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Is there a way I can make things just assume that when I run them I am running them as a privileged administrator (AKA root)? I know it could be dangerous and all, but its a risk I'm willing to take in the name of convenience.

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Do not do this. It will break your system (apart from exposing your machine to attacks). Read unix.stackexchange.com/questions/1052/… –  MarkovCh1 Jan 21 '12 at 6:39
    
But if you still want to run specific applications as root, see wiki.archlinux.org/index.php/Sudo –  MarkovCh1 Jan 21 '12 at 6:40
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Jon, I rolled back your edit. Even if you're not going to do it, the question/answer still remains useful to anyone else considering this. To keep this page useful the question should remain, or new visitors will just see "question withdrawn" followed by an answer to a question they can't see :) –  Caesium Jan 21 '12 at 8:22
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Should not be down voted either for the same reason –  Mark Rooney Jan 21 '12 at 8:37
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Yep, it's an excellent question. The only thing stupid here is not taking the advice in the comments & answers. +1 –  Tom Brossman Jan 21 '12 at 22:37

3 Answers 3

up vote 21 down vote accepted

Normally I'd include instructions in an answer, but this is such a bad idea I'll point you to a couple places to read up on how to do this. You can take it from there. Note that when you break your system you can post here again for help, but people will laugh and shake their heads and make reference to pebkac errors, etc.

First, the Ubuntu help page on Root/sudo. Note the three large, prominent warnings.

Here's an Ubuntu Forums user that did something like this and couldn't fix their system.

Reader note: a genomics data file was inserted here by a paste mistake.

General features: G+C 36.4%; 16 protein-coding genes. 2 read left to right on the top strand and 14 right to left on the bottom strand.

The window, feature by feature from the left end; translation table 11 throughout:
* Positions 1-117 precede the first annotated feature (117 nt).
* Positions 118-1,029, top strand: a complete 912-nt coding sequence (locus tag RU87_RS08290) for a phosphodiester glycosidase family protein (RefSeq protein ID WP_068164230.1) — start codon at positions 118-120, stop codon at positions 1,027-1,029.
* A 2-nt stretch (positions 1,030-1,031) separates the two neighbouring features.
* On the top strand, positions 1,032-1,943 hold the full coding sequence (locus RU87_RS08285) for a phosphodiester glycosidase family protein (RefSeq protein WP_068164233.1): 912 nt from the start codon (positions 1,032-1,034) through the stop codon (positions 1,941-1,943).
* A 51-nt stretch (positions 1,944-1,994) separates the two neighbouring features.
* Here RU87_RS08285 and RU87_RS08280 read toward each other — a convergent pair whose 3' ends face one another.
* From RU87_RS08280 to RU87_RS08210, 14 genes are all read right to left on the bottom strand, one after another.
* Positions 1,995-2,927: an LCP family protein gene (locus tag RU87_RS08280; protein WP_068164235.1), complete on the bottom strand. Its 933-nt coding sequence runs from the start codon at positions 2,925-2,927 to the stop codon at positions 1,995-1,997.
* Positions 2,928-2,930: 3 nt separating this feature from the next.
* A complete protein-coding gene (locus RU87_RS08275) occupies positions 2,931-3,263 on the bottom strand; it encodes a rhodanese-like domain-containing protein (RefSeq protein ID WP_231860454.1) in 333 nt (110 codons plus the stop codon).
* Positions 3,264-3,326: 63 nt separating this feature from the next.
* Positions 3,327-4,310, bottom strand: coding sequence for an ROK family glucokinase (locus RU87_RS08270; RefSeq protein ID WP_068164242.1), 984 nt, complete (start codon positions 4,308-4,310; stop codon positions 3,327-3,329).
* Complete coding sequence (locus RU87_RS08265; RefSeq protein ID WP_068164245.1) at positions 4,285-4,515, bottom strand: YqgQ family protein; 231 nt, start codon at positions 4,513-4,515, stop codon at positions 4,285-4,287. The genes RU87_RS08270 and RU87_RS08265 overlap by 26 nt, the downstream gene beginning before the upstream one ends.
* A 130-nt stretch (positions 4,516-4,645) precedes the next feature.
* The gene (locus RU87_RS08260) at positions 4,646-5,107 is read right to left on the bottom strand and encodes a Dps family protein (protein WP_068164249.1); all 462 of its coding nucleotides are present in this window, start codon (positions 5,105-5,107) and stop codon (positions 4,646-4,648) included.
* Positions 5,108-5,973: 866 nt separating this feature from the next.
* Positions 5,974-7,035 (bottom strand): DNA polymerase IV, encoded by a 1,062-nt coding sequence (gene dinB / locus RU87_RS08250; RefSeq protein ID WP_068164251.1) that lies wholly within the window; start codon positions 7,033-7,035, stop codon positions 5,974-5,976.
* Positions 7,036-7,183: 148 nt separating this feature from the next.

Keep backups of your data if you do it, and consider the wisdom of trading security for convenience. Maybe put on an old Dead Kennedys album while you reinstall...

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Please don't do that. You're not only hurting yourself, but you're also hurting others. There are enough zombies, spambots and DDoS hosts as it is.

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If you are only interested in specific things running as root, the setuid bit is the appropriate feature.

By setting this bit, the program will run with the permissions of it's owner. Therefore you can take a program, change it's owner to root, set it's setuid bit, and that program will then run as root with no special intervention.

Some programs in Ubuntu are setuid by default - for example, ping

> ls -l `which ping`
-rwsr-xr-x 1 root root 35712 2011-05-03 11:43 /bin/ping

This program needs to run as root because only root can open a port below 1024 for listening, which is required to listen for return packets.

As noted, allowing programs root permissions by default is dangerous, and is typically reserved for simple, well-audited programs - any program which could be exploited as the result of external input will run the risk of exposing your entire system to compromise, instead of just those areas your user account has access to.

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Unrelated: :sigh: Unix security: must give away entire system to open a listening port. How does that work though? Nobody runs e.g. apache as root... –  Billy ONeal Jan 21 '12 at 17:08
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I believe Apache handles it by spawning child processes with less privileged UIDs and only starting one master process that opens port 80 as root. The child processes handle all user requests. I think another common pattern is that processes will start setuid root, and then use setuid to change to a limited user as soon as they have acquired the resources they needed root to use ; unixwiz.net/techtips/chroot-practices.html –  Adrian Jan 23 '12 at 11:49

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